Planning for end-of-life costs and expenses
A common misconception in farm estate and succession planning is that an estate plan is only used after an individual passes away. In fact, a comprehensive estate plan should also provide for possible long-term care needs, dictate health care directives, and designate a trusted individual to oversee desired funeral arrangements. Determining these arrangements in advance can lessen the burden on loved ones after death. Additionally, proper estate planning can help farm families manage other potential costs such as inheritance taxes or estate taxes.
An inheritance tax is a tax on an individual bequest to a beneficiary. Currently, six states impose an inheritance tax. Generally, state laws exempt the deceased’s spouse as well as lineal descendants or ascendants from paying an inheritance tax. Iowa is phasing out its inheritance tax which will end on January 1, 2025. There is no federal inheritance tax.
The federal estate tax, on the other hand, is a tax imposed on the value of an estate that exceeds the Unified Estate and Gift Tax Credit. Under the current federal tax system, the value of assets gifted during life is combined with the value of a taxable estate at death to determine the amount, if any, of gift and estate taxes due. In 2023, the basic exclusion is $12.92 million per person ($25.84 million per married couples). Because of this historically high exclusion, very few farm estates (approximately .16%) are subject to gift and estate taxes1/.
Example: A single individual dies in 2023 with a taxable estate of $13.92 million. The estate would only owe taxes on $1 million ($13.92 million – $12.92 million).
In 2026, the Unified Gift and Estate Tax Credit will revert to $5 million, adjusted for inflation. Because Congress may choose to increase or decrease the exemption beforehand, farmers must stay informed and work closely with their tax advisor and lawyer.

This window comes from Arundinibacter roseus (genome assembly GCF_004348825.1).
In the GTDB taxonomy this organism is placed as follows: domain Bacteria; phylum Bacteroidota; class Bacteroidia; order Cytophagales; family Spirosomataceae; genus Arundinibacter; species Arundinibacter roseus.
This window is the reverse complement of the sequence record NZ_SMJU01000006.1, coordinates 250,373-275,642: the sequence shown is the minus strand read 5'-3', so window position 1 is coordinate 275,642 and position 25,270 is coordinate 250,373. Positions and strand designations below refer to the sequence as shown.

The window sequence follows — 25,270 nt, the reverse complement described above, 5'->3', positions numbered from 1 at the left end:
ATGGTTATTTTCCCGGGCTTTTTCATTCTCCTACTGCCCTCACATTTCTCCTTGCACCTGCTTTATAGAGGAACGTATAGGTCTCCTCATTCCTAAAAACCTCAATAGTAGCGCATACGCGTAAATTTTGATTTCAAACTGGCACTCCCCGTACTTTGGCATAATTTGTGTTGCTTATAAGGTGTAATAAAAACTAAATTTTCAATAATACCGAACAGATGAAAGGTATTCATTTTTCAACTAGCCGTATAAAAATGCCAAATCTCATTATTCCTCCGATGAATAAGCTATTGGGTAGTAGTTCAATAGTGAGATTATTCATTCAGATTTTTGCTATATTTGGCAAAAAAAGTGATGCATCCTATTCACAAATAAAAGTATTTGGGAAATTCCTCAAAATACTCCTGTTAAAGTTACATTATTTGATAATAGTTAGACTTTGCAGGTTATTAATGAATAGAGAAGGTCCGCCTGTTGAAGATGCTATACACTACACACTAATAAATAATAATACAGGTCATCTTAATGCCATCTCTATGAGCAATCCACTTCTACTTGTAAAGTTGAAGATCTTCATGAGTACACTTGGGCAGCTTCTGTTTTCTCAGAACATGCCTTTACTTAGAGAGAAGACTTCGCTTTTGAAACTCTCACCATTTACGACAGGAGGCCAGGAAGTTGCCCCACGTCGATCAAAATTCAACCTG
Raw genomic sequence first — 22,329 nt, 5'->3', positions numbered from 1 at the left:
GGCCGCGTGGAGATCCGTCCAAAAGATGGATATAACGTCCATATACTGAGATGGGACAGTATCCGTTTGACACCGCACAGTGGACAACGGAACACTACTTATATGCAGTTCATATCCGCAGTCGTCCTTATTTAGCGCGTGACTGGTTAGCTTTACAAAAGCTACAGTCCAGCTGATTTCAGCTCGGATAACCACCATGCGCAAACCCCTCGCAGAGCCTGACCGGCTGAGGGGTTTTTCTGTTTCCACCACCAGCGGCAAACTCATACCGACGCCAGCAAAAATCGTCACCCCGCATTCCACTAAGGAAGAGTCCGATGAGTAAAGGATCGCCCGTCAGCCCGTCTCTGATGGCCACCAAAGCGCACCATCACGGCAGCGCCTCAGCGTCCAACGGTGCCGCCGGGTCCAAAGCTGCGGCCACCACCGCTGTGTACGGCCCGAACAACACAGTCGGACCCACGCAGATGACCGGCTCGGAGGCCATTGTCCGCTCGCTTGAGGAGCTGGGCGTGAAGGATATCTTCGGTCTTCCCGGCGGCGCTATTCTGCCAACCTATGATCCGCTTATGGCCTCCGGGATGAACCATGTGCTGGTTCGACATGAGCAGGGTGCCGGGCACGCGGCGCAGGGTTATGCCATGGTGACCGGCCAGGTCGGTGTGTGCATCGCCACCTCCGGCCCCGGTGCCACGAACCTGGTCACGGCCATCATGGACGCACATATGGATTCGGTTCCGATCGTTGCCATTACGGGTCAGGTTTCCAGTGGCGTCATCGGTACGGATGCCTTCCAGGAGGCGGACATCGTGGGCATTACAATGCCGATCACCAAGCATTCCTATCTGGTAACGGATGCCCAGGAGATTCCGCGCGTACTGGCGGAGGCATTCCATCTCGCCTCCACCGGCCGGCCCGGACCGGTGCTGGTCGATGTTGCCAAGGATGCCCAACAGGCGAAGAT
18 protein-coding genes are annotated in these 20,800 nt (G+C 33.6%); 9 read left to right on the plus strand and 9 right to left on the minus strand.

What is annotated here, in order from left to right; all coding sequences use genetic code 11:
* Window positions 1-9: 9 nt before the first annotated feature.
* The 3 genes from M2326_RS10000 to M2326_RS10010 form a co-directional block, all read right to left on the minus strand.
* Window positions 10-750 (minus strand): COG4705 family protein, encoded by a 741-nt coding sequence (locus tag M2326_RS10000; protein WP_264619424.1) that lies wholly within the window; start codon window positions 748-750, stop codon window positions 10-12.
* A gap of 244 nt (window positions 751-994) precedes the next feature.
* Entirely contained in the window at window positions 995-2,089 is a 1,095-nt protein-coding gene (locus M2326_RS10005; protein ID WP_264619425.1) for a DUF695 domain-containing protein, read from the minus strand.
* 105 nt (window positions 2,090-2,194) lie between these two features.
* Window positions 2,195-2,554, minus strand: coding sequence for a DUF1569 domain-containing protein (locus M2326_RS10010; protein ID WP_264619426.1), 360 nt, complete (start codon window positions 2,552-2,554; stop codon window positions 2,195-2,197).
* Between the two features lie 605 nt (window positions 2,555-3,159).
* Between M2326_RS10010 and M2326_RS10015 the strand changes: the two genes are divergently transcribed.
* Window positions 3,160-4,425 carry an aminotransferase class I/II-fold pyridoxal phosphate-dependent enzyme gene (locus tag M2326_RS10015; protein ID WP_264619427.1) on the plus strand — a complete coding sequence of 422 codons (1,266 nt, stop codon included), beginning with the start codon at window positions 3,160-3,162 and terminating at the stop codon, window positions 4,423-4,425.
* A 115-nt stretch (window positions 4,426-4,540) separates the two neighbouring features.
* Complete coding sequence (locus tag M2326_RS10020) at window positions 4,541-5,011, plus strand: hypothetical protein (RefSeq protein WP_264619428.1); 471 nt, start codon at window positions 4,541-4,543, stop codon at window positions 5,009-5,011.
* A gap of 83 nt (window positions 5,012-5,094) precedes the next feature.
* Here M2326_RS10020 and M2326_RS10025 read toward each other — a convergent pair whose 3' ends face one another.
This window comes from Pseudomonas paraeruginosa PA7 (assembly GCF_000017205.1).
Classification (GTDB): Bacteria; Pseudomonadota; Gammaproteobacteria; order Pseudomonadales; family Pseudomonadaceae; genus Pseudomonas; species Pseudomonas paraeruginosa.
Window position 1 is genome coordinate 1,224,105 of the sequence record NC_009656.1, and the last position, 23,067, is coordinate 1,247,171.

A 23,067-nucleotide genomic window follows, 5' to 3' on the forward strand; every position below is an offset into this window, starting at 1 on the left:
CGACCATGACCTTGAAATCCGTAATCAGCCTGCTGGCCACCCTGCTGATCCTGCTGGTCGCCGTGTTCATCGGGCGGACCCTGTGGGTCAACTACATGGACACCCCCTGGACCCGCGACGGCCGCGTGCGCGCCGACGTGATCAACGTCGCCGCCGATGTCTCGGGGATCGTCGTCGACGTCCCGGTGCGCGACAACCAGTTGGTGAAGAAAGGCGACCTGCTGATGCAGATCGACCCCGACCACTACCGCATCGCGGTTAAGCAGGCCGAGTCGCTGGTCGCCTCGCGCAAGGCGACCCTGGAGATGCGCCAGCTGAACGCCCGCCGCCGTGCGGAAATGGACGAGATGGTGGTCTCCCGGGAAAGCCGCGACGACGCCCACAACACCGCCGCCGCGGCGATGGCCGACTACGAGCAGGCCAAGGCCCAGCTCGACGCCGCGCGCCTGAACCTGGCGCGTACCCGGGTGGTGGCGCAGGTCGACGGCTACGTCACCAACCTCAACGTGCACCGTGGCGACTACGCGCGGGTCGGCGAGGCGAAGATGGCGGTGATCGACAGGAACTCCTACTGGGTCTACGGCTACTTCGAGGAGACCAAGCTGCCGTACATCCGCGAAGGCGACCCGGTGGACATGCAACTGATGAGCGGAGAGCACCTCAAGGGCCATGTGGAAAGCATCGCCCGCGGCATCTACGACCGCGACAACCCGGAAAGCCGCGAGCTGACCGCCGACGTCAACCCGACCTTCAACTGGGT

Chapters seven and eight of the Estate and Succession Planning for the Farm workbook have additional information on end-of-life costs and expenses.
This bi-monthly webinar series is part of a multi-year project led by the extension farm management team’s women in ag program to better understand and meet the educational needs of women farmland owners. The series is offered through collaborations with Iowa State’s Center for Agricultural Law and Taxation, Water Quality Initiative, and the Department of Economics. The project is bringing comprehensive land management information to audiences of women farmland owners.
Women Managing Farmland programs and resources are financially supported by a USDA National Institute of Food and Agriculture - Critical Agriculture Research and Education grant (2021-68008-34180) and a Farm Credit Services of America gift. For information on Women Managing Farmland courses, visit the Women in Ag website.
1/ Tia McDonald and Ron Durst, Less Than 1 Percent of Farm Estates Owed Federal Estate Taxes in 2020.
Kitt Tovar Jensen, staff attorney, Center for Agricultural Law and Taxation, Beginning Farmer Center coordinator, 515-294-5608, email@example.com